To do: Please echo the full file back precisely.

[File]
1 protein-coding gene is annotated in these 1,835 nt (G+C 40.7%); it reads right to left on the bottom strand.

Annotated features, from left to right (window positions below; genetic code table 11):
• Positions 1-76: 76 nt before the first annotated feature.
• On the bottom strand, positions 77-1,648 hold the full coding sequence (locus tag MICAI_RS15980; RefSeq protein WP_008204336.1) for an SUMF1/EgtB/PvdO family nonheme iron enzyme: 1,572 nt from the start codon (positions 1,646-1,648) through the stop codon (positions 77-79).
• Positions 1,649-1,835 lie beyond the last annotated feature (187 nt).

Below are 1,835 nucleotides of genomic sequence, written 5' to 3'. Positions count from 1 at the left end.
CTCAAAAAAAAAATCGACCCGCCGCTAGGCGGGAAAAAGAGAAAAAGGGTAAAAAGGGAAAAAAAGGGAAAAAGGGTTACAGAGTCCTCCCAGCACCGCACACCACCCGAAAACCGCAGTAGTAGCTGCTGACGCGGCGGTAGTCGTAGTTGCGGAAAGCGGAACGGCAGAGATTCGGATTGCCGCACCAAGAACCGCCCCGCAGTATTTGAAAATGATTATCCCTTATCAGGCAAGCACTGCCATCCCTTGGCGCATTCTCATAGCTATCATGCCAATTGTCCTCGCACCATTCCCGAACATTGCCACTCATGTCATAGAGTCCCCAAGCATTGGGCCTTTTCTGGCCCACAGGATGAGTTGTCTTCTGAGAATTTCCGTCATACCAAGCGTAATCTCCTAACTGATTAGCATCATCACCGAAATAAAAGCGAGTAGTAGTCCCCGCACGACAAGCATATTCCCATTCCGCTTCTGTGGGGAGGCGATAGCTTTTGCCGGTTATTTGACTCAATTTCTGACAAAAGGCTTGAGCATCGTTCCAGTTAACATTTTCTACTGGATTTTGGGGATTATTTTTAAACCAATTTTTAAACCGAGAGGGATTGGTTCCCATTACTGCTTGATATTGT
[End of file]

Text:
1 protein-coding gene is annotated in these 1,835 nt (G+C 40.7%); it reads right to left on the bottom strand.

Annotated features, from left to right (window positions below; genetic code table 11):
• Positions 1-76: 76 nt before the first annotated feature.
• On the bottom strand, positions 77-1,648 hold the full coding sequence (locus tag MICAI_RS15980; RefSeq protein WP_008204336.1) for an SUMF1/EgtB/PvdO family nonheme iron enzyme: 1,572 nt from the start codon (positions 1,646-1,648) through the stop codon (positions 77-79).
• Positions 1,649-1,835 lie beyond the last annotated feature (187 nt).

Below are 1,835 nucleotides of genomic sequence, written 5' to 3'. Positions count from 1 at the left end.
CTCAAAAAAAAAATCGACCCGCCGCTAGGCGGGAAAAAGAGAAAAAGGGTAAAAAGGGAAAAAAAGGGAAAAAGGGTTACAGAGTCCTCCCAGCACCGCACACCACCCGAAAACCGCAGTAGTAGCTGCTGACGCGGCGGTAGTCGTAGTTGCGGAAAGCGGAACGGCAGAGATTCGGATTGCCGCACCAAGAACCGCCCCGCAGTATTTGAAAATGATTATCCCTTATCAGGCAAGCACTGCCATCCCTTGGCGCATTCTCATAGCTATCATGCCAATTGTCCTCGCACCATTCCCGAACATTGCCACTCATGTCATAGAGTCCCCAAGCATTGGGCCTTTTCTGGCCCACAGGATGAGTTGTCTTCTGAGAATTTCCGTCATACCAAGCGTAATCTCCTAACTGATTAGCATCATCACCGAAATAAAAGCGAGTAGTAGTCCCCGCACGACAAGCATATTCCCATTCCGCTTCTGTGGGGAGGCGATAGCTTTTGCCGGTTATTTGACTCAATTTCTGACAAAAGGCTTGAGCATCGTTCCAGTTAACATTTTCTACTGGATTTTGGGGATTATTTTTAAACCAATTTTTAAACCGAGAGGGATTGGTTCCCATTACTGCTTGATATTGT